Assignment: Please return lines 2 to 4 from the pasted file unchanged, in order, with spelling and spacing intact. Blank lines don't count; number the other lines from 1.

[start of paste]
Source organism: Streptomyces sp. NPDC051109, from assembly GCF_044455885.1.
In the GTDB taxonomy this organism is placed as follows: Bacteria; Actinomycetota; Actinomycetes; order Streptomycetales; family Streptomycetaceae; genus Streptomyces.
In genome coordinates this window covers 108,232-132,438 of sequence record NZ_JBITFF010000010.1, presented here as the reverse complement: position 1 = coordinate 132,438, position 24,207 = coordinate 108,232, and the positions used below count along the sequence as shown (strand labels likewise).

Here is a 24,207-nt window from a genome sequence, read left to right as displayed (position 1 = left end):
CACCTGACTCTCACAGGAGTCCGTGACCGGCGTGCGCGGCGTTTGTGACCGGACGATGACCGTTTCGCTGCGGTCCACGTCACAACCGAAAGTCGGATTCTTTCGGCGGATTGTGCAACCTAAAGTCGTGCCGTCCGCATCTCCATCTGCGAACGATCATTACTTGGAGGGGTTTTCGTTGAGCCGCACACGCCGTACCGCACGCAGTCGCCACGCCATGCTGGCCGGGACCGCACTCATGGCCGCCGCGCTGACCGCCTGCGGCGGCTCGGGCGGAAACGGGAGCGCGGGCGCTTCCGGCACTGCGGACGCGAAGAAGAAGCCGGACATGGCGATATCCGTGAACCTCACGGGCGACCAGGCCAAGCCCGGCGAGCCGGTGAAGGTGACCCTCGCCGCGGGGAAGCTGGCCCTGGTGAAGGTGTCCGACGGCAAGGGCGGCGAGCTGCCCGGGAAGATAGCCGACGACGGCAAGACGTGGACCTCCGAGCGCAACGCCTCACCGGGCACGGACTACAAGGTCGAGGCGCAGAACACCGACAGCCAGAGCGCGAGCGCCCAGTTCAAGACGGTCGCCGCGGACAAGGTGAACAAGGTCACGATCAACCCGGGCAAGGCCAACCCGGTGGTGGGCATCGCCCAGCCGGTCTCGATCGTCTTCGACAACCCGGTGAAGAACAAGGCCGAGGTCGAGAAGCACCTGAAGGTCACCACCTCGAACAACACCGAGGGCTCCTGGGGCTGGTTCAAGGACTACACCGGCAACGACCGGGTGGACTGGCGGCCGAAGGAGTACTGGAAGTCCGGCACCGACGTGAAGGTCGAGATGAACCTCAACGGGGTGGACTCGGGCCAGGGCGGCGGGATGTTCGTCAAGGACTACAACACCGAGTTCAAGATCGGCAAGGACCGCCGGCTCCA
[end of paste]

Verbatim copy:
In the GTDB taxonomy this organism is placed as follows: Bacteria; Actinomycetota; Actinomycetes; order Streptomycetales; family Streptomycetaceae; genus Streptomyces.
In genome coordinates this window covers 108,232-132,438 of sequence record NZ_JBITFF010000010.1, presented here as the reverse complement: position 1 = coordinate 132,438, position 24,207 = coordinate 108,232, and the positions used below count along the sequence as shown (strand labels likewise).

Here is a 24,207-nt window from a genome sequence, read left to right as displayed (position 1 = left end):